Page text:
The Traditions Evolution Premier Muzzleloading Rifle
The tested gun was an Evolution Premier, .50 caliber, stainless steel / Laminate, with a 26" barrel. Tested weight was 7 lbs., 12 ounces. The laminated stock is very nicely finished, and the gun overall is extremely attractive. Trigger breaks at an average 5-3/4 lbs., heavy with little grit. The new "cock on opening" (cock on lever lift if you prefer) bolt is a significant improvement on the cock on close bolt that has exhibited major problems in times past. The iron sights (Williams) are far better than most, and are optically correct in my view; green against the face, not the blinding red on some other brands.
Blowback is still quite heavy with 209 primers; the Winchester 209, Remington 209P STS, and Federal 209A's were all tested. The primers do not stick in place, though, and are easy to flip out. The blowback does not seem to be as spectacular as with the Traditions E-bolt, however it is still unacceptably strong for scope use.
No "external" weather shroud is supplied to combat this. Traditions claims a "build in weather shroud" which is apparently a recessed bolt-moving the hollow portion of the bolt closer to the primer when cocked and closed. It has the effect of focusing the blowback into a dense stream of fire, flying vertically straight up at any scope you dare mount. The use of loose powder and a #11 cap seems a better approach with this gun.
The Traditions bolt, while a quick-release design, is not easy to service. The bolt channel is still narrow, and gums up quickly. It exhibits stick-slip in as few as 6 or 7 shots. While easy to remove, quick reinsertion is not always possible. The bolt enjoys de-cocking itself as you try to insert it, and then you must remove it for manual cocking with pliers to reattempt reinsertion.
The breech plug is not nearly as easy to service as one-piece designs, and not as friendly as other two-piece examples. You need both ends of the Traditions tool to get it out, first removing the 209 primer holder, then attacking the breech plug.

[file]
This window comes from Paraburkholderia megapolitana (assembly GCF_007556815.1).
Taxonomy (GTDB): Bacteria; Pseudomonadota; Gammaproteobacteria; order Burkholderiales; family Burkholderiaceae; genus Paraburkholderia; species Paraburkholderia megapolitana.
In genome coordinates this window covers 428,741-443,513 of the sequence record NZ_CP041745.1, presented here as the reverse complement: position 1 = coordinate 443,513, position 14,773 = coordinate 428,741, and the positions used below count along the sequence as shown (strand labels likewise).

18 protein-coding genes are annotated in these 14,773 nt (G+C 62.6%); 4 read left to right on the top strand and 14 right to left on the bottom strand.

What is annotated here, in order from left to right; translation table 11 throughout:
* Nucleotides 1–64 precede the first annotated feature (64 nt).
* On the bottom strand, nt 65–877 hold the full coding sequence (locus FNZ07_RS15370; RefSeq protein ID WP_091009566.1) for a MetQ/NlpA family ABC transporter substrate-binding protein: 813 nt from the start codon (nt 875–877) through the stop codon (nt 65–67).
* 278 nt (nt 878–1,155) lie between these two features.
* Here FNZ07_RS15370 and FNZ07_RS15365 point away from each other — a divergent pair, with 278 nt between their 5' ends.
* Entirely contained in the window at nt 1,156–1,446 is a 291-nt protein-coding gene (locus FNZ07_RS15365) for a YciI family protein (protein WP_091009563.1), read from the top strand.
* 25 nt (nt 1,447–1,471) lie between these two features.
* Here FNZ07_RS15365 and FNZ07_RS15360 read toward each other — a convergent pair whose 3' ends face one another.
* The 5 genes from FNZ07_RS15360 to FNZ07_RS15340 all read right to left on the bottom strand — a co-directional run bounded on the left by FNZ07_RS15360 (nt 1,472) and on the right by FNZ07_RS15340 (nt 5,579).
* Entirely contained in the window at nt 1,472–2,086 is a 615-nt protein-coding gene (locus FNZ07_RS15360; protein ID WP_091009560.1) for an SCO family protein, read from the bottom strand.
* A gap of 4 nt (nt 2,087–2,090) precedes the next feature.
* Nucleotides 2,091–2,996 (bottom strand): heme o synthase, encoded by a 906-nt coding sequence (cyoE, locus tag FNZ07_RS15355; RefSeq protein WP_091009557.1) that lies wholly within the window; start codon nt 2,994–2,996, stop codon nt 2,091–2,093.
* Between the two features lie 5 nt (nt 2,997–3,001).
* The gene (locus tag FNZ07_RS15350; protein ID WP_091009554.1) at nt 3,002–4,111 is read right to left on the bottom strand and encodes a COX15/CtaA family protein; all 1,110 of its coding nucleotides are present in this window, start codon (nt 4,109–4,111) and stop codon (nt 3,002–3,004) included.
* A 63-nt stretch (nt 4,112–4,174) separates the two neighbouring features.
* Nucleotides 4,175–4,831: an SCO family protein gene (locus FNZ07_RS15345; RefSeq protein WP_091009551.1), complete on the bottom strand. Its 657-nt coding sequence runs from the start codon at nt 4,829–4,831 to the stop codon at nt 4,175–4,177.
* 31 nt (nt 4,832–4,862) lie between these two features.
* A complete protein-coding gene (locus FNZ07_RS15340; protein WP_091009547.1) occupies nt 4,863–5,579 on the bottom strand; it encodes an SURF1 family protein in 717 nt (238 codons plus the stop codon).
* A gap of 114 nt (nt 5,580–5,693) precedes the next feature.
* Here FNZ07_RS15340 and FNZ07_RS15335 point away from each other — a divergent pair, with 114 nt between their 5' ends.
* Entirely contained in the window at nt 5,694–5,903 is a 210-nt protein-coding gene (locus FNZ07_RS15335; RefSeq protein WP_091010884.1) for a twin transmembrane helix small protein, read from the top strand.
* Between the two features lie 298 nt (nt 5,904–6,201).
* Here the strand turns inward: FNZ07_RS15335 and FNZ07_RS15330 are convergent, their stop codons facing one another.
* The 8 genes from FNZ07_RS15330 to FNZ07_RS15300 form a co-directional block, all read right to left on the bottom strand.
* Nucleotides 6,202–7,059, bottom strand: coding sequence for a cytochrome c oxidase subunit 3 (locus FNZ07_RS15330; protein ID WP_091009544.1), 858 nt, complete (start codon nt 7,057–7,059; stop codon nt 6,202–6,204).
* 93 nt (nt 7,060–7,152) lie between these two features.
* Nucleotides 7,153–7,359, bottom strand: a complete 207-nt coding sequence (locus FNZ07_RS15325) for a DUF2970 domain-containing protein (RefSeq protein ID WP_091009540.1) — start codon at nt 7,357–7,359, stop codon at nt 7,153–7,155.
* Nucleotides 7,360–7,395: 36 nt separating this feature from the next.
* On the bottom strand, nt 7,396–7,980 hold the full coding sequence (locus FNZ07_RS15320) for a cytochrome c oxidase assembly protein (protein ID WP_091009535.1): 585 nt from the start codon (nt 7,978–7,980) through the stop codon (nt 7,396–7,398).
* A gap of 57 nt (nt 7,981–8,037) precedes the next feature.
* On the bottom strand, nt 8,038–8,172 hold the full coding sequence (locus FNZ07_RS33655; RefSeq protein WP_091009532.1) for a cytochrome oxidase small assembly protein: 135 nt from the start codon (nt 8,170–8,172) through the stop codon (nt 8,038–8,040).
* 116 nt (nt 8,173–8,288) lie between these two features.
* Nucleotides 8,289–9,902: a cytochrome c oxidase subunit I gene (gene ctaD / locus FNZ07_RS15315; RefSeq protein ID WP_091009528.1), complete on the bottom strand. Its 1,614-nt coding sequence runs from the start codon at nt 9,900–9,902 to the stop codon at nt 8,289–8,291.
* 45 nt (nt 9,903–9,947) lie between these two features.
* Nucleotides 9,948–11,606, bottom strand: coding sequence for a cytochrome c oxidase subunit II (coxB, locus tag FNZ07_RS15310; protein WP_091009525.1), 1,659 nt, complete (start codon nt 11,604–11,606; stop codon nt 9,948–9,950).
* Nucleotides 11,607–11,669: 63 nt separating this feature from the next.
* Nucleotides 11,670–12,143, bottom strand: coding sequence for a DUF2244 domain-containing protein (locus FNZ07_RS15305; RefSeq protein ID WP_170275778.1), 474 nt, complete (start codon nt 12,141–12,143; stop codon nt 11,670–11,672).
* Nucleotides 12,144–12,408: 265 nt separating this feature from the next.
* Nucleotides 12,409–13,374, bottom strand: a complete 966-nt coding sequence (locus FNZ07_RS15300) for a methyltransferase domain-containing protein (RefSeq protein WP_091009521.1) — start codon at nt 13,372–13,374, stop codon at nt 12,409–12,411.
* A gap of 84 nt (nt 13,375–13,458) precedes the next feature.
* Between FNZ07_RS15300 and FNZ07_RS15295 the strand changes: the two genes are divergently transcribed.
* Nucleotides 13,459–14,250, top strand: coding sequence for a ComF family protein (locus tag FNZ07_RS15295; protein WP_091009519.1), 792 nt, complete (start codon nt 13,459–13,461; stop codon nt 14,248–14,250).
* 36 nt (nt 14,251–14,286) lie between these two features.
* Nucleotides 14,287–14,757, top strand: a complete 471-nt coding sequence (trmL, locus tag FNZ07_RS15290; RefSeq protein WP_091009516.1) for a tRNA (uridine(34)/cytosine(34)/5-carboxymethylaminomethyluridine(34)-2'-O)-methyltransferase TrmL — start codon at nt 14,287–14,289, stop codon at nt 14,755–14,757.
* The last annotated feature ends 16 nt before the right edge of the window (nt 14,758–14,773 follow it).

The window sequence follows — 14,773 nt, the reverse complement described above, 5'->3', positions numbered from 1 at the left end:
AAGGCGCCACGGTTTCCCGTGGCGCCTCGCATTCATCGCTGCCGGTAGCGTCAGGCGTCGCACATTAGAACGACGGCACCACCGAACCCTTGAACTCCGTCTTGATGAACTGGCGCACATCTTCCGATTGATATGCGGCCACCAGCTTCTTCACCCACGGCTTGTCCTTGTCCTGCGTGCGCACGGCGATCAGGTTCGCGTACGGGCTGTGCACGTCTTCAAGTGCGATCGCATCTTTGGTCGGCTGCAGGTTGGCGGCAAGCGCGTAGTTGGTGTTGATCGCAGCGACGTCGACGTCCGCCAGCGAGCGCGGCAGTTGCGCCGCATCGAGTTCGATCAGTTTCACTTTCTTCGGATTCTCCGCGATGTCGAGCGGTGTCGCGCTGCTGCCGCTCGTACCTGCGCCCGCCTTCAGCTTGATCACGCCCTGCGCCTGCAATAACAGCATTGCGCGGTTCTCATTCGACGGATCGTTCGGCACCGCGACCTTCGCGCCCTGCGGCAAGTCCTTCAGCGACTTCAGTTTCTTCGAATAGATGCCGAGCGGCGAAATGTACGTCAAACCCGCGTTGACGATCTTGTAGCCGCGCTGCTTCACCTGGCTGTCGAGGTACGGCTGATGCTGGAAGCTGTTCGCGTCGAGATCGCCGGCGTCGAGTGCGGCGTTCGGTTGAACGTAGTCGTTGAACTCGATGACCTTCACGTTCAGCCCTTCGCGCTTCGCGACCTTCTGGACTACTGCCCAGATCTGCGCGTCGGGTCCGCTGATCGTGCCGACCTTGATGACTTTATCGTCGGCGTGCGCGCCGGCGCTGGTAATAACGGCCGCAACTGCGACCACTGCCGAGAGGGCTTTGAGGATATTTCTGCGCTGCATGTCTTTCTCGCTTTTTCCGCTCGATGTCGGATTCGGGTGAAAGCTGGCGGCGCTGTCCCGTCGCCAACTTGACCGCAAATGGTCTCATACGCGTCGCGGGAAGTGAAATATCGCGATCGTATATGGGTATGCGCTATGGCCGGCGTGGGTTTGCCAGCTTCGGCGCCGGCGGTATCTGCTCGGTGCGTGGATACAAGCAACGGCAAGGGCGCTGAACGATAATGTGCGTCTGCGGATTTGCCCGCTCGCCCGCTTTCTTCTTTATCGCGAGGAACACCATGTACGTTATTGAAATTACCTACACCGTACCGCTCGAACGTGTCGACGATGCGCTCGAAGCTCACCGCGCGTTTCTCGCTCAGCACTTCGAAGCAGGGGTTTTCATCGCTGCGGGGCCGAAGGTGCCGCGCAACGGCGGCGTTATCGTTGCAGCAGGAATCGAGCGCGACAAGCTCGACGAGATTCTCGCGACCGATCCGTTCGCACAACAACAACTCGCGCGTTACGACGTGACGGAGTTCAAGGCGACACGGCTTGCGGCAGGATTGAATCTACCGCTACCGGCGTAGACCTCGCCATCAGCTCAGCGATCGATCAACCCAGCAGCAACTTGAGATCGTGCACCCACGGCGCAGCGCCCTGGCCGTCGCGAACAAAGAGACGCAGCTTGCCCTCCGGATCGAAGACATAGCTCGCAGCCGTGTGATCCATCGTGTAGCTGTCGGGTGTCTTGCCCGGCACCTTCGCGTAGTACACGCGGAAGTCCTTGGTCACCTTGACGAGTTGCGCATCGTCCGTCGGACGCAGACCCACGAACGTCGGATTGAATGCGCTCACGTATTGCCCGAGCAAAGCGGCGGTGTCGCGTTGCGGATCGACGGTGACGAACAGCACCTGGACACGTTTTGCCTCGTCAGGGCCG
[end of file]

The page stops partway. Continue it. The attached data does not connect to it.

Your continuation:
The Evolution is very well balanced and handles well. The fluting on the barrel is deeper than I expected, and is functional to a degree as well as cosmetically appealing. Not only does it apparently help the balance, it allows somewhat faster barrel cooling as well.
The ported muzzle is claimed by Traditions to reduce recoil by up to 30%. Well, this gun kicks like a mule, even with moderate loads. What Traditions calls a recoil pad is a hard rubber butt plate. I asked Traditions to offer any evidence as to the efficiency of the porting, or if it worked at all. None was forthcoming, and they indicated they had not shot one yet. So, as to the porting, I can't see where it does anything except make noise and give you a bunch of little holes (12) to clean. It seems to be nothing more than a marketing gimmick.
The gun kicks more than the White, Knight, Savage, T/C, Austin & Halleck, etc. It should kick more, as it is lighter. The A&H 420, for example, is the softest shooting gun tested of the group, but it is also a 9-pound gun with a generous recoil pad. To reduce recoil, the proven way is to add weight. Add 15% of gun weight, recoil drops 15%--no rocket science there. A quality recoil pad, like a Kick-Eez, would both add weight in the right place and attenuate recoil. At the least, some sort of decent recoil pad seems in order.
The Traditions was hunting-level accurate, with 2" groups at 50 yards with the supplied sights. I feel that could be improved with a lighter, crisper trigger, and less recoil anticipation. All in all, some may find this gun suitable for light duty hunting use.
Everything suffers by comparison, and the Evolution is no exception. This particular model sells for a surprisingly high $419 street price. For that type of investment, an Austin & Halleck 420 curly maple model is only a "Happy Meal" or two away.
Naturally, value-shoppers would expect me to compare the more inexpensive bolt action offerings that Traditions has in its product line to the direct bolt action, open breech competition. The BPI marketed Winchester X-150 .50 caliber, starting at $240, is superior to any Traditions version of this gun by virtue of its far better bolt design, easier maintenance, more generous recoil pad, and comparatively pleasant recoil.
Copyright 2003 by Randy Wakeman. All rights reserved.